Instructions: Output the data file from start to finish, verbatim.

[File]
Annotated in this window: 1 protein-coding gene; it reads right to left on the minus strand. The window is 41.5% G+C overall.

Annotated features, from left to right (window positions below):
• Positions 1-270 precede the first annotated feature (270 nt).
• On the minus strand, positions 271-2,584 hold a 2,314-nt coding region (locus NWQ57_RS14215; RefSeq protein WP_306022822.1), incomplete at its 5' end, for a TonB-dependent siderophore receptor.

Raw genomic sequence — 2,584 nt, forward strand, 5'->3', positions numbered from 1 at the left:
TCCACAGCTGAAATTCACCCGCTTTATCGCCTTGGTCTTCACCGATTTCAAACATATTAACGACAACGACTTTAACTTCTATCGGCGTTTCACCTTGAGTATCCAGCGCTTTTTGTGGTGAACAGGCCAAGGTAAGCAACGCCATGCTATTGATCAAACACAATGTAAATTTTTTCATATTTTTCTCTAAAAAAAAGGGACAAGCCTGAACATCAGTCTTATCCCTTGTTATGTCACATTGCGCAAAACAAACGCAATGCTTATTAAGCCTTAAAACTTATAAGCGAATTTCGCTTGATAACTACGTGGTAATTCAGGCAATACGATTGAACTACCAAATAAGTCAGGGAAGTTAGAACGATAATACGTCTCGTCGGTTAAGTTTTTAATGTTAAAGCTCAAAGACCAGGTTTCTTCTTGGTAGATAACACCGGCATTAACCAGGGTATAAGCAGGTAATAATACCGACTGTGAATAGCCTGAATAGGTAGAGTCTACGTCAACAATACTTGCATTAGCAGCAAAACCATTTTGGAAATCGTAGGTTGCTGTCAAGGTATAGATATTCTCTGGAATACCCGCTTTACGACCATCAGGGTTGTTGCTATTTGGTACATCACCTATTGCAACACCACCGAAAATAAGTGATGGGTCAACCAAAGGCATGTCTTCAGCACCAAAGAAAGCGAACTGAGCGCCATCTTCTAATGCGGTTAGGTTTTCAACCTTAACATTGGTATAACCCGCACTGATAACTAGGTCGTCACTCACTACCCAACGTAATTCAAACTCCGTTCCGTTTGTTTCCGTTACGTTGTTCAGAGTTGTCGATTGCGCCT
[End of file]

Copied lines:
Annotated in this window: 1 protein-coding gene; it reads right to left on the minus strand. The window is 41.5% G+C overall.

Annotated features, from left to right (window positions below):
• Positions 1-270 precede the first annotated feature (270 nt).
• On the minus strand, positions 271-2,584 hold a 2,314-nt coding region (locus NWQ57_RS14215; RefSeq protein WP_306022822.1), incomplete at its 5' end, for a TonB-dependent siderophore receptor.

Raw genomic sequence — 2,584 nt, forward strand, 5'->3', positions numbered from 1 at the left:
TCCACAGCTGAAATTCACCCGCTTTATCGCCTTGGTCTTCACCGATTTCAAACATATTAACGACAACGACTTTAACTTCTATCGGCGTTTCACCTTGAGTATCCAGCGCTTTTTGTGGTGAACAGGCCAAGGTAAGCAACGCCATGCTATTGATCAAACACAATGTAAATTTTTTCATATTTTTCTCTAAAAAAAAGGGACAAGCCTGAACATCAGTCTTATCCCTTGTTATGTCACATTGCGCAAAACAAACGCAATGCTTATTAAGCCTTAAAACTTATAAGCGAATTTCGCTTGATAACTACGTGGTAATTCAGGCAATACGATTGAACTACCAAATAAGTCAGGGAAGTTAGAACGATAATACGTCTCGTCGGTTAAGTTTTTAATGTTAAAGCTCAAAGACCAGGTTTCTTCTTGGTAGATAACACCGGCATTAACCAGGGTATAAGCAGGTAATAATACCGACTGTGAATAGCCTGAATAGGTAGAGTCTACGTCAACAATACTTGCATTAGCAGCAAAACCATTTTGGAAATCGTAGGTTGCTGTCAAGGTATAGATATTCTCTGGAATACCCGCTTTACGACCATCAGGGTTGTTGCTATTTGGTACATCACCTATTGCAACACCACCGAAAATAAGTGATGGGTCAACCAAAGGCATGTCTTCAGCACCAAAGAAAGCGAACTGAGCGCCATCTTCTAATGCGGTTAGGTTTTCAACCTTAACATTGGTATAACCCGCACTGATAACTAGGTCGTCACTCACTACCCAACGTAATTCAAACTCCGTTCCGTTTGTTTCCGTTACGTTGTTCAGAGTTGTCGATTGCGCCT